Learning the Ritshidze model

During our Ritshidze training we gave communities the tools and techniques to monitor the quality of HIV, TB and other health services provided at clinics and quickly escalate problems to decision makers at clinic and district levels in order to advocate for change.


Community-generated solutions at Daveyton East Clinic

In September 2020 the Ritshidze Project held a community dialogue event in Daveyton to hear from patients themselves. This came as Ritshidze community monitors were increasingly hearing from patients about their challenges with medicine stockouts, being repeatedly given ‘short-scripts’, and not being communicated with about their medicines and treatments.


The People’s COP20

The People’s COP20 was released today by people living with HIV and activists at a community meeting where public healthcare users shared their experiences of accessing HIV and other health services in public clinics with U.S Ambassador Deborah Birx.


Fix our clinics — Save our lives!

The quality of public health services must not be the reason South Africa’s HIV epidemic continues to ravage our communities, write Sibongile Tshabalala, Bellinda Setshogelo, and Lebohang Pitso


Ritshidze Project to monitor HIV services in 400 clinics across SA

The theme of this year’s World AIDS Day is “Communities make the difference”, an idea that underpins a new model of community-led clinic monitoring in South Africa — “Ritshidze” has been developed by people living with HIV and activists to hold both the South African government and international donors accountable to improve overall HIV and TB service delivery.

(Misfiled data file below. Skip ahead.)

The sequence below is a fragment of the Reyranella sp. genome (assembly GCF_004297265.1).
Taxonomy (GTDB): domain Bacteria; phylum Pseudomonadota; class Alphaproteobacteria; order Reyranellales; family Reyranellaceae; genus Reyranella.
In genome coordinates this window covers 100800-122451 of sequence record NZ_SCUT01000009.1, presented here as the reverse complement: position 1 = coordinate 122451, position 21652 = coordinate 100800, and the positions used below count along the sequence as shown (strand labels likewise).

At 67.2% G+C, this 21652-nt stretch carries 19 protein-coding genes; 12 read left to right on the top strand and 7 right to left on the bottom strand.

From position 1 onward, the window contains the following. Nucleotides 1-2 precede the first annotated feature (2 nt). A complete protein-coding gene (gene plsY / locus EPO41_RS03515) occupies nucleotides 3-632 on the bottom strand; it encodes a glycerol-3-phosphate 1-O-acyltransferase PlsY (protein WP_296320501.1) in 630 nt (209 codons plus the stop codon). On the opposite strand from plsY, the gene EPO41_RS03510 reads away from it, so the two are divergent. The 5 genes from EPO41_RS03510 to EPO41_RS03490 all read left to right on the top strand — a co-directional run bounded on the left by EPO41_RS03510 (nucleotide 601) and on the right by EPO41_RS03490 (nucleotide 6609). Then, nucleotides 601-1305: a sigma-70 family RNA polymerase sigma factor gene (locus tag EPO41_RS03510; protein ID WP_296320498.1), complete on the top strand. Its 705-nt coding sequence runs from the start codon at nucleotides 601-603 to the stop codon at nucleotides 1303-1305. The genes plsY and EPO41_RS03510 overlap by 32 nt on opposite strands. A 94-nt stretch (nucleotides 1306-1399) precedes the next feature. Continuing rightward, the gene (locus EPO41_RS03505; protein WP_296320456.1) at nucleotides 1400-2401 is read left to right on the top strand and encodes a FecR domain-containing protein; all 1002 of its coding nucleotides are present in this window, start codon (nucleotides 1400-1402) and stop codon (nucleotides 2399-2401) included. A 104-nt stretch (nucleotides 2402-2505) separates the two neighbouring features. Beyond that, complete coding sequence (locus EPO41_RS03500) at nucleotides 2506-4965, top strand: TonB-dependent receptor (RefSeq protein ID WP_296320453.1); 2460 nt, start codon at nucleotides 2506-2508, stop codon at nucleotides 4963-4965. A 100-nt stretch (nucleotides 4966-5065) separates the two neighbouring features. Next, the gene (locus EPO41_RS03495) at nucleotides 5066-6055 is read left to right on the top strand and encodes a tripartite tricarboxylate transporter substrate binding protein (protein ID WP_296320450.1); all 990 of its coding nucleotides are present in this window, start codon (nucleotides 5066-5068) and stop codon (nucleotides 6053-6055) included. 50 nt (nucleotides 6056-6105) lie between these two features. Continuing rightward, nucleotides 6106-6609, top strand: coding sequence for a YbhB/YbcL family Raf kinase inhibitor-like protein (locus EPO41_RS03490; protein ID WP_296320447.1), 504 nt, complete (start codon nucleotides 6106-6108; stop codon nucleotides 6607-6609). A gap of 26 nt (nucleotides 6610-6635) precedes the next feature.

Meet Thakane

Thakane is living with her only son in Welkom, South Africa. One day when she arrived at the clinic, she was told that her usual HIV medicines were out of stock. Instead she was given alternatives that were difficult to take and gave her many side effects. Watch her explain her story in this video.


Plan to Cut U.S Funding for South Africa’s HIV Response Reversed

Last week it was announced that a dramatic cut in U.S. funding to South Africa’s HIV response will likely be reversed, so long as quality of services for people living with HIV is increased. The turnaround is a major victory for people living with HIV in the country, as critical resources will be restored.


South Africa: Cutting U.S. funding will harm people with HIV most

Our message is simple: Fix the program, restore the planned funding surge, and intensify consultations with the South African government and HIV activists to identify the root causes behind people disengaging from care and fund meaningful responses to address these, write Anele Yawa and Lotti Rutter


Meet Lisa

Lisa went to the clinic near her home in Soweto, South Africa, to try to access contraceptives, but was turned away by the nurse because of her young age. Watch her explain her story in this video.


The People’s COP18

The “People’s COP 2018” is released today by the Treatment Action Campaign (TAC), Positive Women’s Network, SECTION27 and Médecins Sans Frontières (MSF). This report outlines the key gaps in the national HIV and TB response and the community’s priorities for PEPFAR that have been identified after consultation.



“Ritshidze” — meaning “Saving Our Lives” in TshiVenda — has been developed by people living with HIV and activists to hold the South African government and aid agencies accountable to improve overall HIV and TB service delivery.

Partner organisations include the Treatment Action Campaign (TAC), the National Association of People Living with HIV (NAPWA), Positive Action Campaign, Positive Women’s Network (PWN) and the South African Network of Religious Leaders Living with and affected by HIV/AIDS (SANERELA+)—in alliance with Health Global Access Project (Health GAP), the Foundation for AIDS Research (amfAR), and Georgetown University’s O’Neill Institute for National and Global Health Law.

CLICK HERE to read more and see where we work.